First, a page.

“As a kid growing up, you have your favorite golf tournaments you always watch,” Norman said. “Mine were the British Open and the Masters.”
It’s amazing that he still has any affection for Augusta, a course that teased him with victory time and time again, only to rip his heart out. He finished second three times, third on two other occasions, and had eight top-10 six finishes in all, helping establish his reputation as a player who couldn’t win the big events (two British Open titles notwithstanding).
But it wasn’t just the staggering number of close calls; it was the way Norman lost. Jack Nicklaus shooting a 30 on the back nine to claim his sixth green jacket in 1986. Larry Mize chipping in from 140 feet during a playoff in 1987. And, of course, the coup de grace of collapses in 1996.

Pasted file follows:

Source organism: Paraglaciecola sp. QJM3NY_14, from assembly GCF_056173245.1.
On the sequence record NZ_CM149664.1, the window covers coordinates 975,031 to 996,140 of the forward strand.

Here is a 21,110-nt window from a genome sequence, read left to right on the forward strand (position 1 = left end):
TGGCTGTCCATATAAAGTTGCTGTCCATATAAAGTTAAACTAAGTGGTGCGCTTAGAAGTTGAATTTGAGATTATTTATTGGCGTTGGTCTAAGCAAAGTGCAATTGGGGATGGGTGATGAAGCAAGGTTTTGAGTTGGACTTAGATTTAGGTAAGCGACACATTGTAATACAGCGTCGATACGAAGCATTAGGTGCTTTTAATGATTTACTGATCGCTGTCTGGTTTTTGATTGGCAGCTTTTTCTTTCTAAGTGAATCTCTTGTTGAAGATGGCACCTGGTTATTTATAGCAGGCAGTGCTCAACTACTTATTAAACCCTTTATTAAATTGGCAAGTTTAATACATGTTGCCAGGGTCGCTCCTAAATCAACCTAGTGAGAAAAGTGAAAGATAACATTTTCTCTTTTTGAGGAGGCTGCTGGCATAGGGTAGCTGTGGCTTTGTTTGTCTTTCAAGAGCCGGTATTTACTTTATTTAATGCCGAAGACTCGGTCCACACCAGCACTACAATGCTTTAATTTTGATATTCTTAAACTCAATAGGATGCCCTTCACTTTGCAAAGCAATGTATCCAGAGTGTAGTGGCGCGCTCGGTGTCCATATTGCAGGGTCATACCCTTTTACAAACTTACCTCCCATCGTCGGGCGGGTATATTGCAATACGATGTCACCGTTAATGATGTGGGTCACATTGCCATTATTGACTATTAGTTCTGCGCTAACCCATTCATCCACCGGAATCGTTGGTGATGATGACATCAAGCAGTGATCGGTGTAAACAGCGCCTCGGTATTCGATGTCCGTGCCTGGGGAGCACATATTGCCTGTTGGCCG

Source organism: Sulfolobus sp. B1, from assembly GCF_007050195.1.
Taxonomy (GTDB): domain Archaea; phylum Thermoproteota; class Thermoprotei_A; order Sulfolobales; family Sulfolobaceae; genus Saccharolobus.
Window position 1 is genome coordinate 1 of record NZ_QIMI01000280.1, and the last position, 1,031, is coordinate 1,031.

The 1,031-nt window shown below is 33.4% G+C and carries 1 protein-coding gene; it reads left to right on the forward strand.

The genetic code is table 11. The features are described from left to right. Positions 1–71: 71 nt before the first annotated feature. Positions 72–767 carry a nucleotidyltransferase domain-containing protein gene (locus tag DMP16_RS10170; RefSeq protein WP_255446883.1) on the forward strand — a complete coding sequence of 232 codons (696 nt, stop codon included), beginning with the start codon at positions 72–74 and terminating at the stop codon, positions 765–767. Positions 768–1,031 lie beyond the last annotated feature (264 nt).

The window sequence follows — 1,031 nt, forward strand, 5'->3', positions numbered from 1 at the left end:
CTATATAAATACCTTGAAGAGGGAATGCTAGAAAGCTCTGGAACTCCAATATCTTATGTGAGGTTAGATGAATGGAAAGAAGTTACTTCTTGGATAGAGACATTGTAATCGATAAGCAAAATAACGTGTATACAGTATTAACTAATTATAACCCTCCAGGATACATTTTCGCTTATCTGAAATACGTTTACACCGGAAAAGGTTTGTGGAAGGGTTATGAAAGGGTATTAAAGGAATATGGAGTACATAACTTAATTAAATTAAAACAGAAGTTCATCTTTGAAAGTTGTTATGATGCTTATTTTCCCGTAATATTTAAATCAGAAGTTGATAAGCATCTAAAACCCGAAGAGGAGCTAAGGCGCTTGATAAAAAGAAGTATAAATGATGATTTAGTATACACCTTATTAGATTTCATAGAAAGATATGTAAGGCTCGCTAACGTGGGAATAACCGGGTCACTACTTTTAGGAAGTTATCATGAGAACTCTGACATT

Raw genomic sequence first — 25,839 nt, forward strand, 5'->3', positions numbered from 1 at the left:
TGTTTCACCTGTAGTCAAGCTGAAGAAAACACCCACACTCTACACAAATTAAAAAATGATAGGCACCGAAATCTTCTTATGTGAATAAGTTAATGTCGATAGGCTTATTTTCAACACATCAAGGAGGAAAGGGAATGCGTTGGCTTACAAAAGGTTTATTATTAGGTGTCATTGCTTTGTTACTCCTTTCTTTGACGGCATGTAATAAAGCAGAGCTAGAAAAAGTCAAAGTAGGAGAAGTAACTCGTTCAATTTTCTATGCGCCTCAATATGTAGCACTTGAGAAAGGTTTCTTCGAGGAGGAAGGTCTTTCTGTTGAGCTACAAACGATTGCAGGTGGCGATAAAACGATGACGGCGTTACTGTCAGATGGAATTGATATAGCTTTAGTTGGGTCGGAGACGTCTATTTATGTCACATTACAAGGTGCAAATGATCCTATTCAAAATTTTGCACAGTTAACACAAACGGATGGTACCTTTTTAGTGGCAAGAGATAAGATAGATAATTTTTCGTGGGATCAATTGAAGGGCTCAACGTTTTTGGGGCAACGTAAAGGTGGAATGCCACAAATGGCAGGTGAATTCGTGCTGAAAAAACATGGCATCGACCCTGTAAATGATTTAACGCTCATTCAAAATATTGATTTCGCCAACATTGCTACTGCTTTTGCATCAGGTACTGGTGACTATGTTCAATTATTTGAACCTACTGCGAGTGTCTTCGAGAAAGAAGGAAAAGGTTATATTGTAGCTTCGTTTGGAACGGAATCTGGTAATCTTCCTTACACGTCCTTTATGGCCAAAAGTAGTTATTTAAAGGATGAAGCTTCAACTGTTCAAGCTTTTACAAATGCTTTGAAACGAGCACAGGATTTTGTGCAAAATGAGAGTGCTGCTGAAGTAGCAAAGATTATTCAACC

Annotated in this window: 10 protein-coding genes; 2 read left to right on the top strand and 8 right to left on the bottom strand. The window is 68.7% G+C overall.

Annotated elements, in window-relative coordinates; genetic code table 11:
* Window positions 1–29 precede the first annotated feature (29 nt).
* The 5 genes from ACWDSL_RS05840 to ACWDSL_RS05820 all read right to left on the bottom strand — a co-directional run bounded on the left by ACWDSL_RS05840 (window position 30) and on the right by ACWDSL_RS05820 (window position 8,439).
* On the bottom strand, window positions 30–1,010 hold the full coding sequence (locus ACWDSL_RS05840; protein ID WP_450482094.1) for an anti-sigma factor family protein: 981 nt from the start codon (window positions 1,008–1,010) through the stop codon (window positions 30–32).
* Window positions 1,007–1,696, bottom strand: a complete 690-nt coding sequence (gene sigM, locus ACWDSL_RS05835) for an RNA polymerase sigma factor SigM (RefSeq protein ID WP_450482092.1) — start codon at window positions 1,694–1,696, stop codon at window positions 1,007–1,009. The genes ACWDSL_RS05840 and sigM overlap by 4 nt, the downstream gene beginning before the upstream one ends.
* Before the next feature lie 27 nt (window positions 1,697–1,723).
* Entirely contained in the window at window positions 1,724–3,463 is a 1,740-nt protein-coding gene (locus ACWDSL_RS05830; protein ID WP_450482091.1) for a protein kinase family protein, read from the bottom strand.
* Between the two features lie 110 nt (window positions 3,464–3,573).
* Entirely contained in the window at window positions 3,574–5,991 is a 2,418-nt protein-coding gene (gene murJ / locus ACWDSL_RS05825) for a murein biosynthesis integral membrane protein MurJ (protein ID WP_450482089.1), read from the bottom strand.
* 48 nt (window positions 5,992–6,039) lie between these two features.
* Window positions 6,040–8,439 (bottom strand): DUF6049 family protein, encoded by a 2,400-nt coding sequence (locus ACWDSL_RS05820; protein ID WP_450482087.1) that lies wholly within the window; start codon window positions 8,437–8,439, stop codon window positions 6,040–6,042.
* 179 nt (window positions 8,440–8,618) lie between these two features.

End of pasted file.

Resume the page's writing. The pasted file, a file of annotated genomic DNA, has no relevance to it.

Norman went to the final round with a six-shot lead over Nick Faldo, only to throw it all away by shooting a final-round 78.
“Some of the bad stuff was self-inflicted and some of it wasn’t,” Norman said. “I would have loved to have won the golf tournament. I didn’t win the golf tournament. But my name seems like it’s spoken about a lot of times when the Masters comes, which is as much a good thing as a bad thing.”
Is he a contender? Or is this just a nostalgic farewell? Augusta has always been the kindest major to the geriatric set. Nicklaus won the last of his Masters titles at 46, and he was in the hunt one last time at 58. Norman sure knows his way around the hallowed layout, every little nook and cranny coming back to him as he played a practice round Monday.